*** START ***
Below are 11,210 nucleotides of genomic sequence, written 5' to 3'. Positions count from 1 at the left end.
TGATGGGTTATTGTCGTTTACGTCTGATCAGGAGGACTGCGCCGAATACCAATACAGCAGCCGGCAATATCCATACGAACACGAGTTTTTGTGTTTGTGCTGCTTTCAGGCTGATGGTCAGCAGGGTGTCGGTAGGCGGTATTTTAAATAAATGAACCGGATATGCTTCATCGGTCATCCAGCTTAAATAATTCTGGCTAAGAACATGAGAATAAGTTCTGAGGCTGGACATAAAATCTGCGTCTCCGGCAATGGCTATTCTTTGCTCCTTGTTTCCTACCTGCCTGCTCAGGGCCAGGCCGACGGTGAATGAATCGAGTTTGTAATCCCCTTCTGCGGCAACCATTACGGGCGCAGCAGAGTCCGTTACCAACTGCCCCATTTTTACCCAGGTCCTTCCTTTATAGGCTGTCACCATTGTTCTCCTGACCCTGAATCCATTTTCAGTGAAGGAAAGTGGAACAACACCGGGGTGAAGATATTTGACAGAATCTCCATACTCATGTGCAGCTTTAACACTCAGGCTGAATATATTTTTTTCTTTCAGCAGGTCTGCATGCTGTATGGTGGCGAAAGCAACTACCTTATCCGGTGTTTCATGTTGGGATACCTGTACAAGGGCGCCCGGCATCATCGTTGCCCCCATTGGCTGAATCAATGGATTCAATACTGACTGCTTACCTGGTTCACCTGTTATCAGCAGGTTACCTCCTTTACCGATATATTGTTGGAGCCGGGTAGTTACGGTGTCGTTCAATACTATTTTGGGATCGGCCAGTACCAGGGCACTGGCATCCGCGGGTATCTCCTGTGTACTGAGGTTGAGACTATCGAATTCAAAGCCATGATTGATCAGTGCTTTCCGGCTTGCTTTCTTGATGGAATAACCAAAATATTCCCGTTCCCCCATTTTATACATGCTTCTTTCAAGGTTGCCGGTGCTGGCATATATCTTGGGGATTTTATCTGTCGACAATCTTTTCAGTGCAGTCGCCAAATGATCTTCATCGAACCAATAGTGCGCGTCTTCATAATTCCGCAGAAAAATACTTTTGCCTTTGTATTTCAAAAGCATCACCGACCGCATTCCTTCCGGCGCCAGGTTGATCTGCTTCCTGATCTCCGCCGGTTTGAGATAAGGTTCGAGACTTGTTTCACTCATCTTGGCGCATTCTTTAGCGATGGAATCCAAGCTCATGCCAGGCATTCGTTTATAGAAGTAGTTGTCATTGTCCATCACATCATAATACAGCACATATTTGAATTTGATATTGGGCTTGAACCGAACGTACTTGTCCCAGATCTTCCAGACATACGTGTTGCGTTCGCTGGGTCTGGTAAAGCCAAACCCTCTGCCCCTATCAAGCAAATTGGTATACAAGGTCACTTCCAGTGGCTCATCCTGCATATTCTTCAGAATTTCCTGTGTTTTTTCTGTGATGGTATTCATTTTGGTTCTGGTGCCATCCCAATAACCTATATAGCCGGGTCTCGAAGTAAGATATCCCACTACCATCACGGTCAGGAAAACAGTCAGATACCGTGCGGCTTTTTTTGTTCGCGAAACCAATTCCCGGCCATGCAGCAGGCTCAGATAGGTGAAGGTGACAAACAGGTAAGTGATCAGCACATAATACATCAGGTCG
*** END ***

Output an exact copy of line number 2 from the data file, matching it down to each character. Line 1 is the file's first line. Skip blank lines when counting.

TGATGGGTTATTGTCGTTTACGTCTGATCAGGAGGACTGCGCCGAATACCAATACAGCAGCCGGCAATATCCATACGAACACGAGTTTTTGTGTTTGTGCTGCTTTCAGGCTGATGGTCAGCAGGGTGTCGGTAGGCGGTATTTTAAATAAATGAACCGGATATGCTTCATCGGTCATCCAGCTTAAATAATTCTGGCTAAGAACATGAGAATAAGTTCTGAGGCTGGACATAAAATCTGCGTCTCCGGCAATGGCTATTCTTTGCTCCTTGTTTCCTACCTGCCTGCTCAGGGCCAGGCCGACGGTGAATGAATCGAGTTTGTAATCCCCTTCTGCGGCAACCATTACGGGCGCAGCAGAGTCCGTTACCAACTGCCCCATTTTTACCCAGGTCCTTCCTTTATAGGCTGTCACCATTGTTCTCCTGACCCTGAATCCATTTTCAGTGAAGGAAAGTGGAACAACACCGGGGTGAAGATATTTGACAGAATCTCCATACTCATGTGCAGCTTTAACACTCAGGCTGAATATATTTTTTTCTTTCAGCAGGTCTGCATGCTGTATGGTGGCGAAAGCAACTACCTTATCCGGTGTTTCATGTTGGGATACCTGTACAAGGGCGCCCGGCATCATCGTTGCCCCCATTGGCTGAATCAATGGATTCAATACTGACTGCTTACCTGGTTCACCTGTTATCAGCAGGTTACCTCCTTTACCGATATATTGTTGGAGCCGGGTAGTTACGGTGTCGTTCAATACTATTTTGGGATCGGCCAGTACCAGGGCACTGGCATCCGCGGGTATCTCCTGTGTACTGAGGTTGAGACTATCGAATTCAAAGCCATGATTGATCAGTGCTTTCCGGCTTGCTTTCTTGATGGAATAACCAAAATATTCCCGTTCCCCCATTTTATACATGCTTCTTTCAAGGTTGCCGGTGCTGGCATATATCTTGGGGATTTTATCTGTCGACAATCTTTTCAGTGCAGTCGCCAAATGATCTTCATCGAACCAATAGTGCGCGTCTTCATAATTCCGCAGAAAAATACTTTTGCCTTTGTATTTCAAAAGCATCACCGACCGCATTCCTTCCGGCGCCAGGTTGATCTGCTTCCTGATCTCCGCCGGTTTGAGATAAGGTTCGAGACTTGTTTCACTCATCTTGGCGCATTCTTTAGCGATGGAATCCAAGCTCATGCCAGGCATTCGTTTATAGAAGTAGTTGTCATTGTCCATCACATCATAATACAGCACATATTTGAATTTGATATTGGGCTTGAACCGAACGTACTTGTCCCAGATCTTCCAGACATACGTGTTGCGTTCGCTGGGTCTGGTAAAGCCAAACCCTCTGCCCCTATCAAGCAAATTGGTATACAAGGTCACTTCCAGTGGCTCATCCTGCATATTCTTCAGAATTTCCTGTGTTTTTTCTGTGATGGTATTCATTTTGGTTCTGGTGCCATCCCAATAACCTATATAGCCGGGTCTCGAAGTAAGATATCCCACTACCATCACGGTCAGGAAAACAGTCAGATACCGTGCGGCTTTTTTTGTTCGCGAAACCAATTCCCGGCCATGCAGCAGGCTCAGATAGGTGAAGGTGACAAACAGGTAAGTGATCAGCACATAATACATCAGGTCG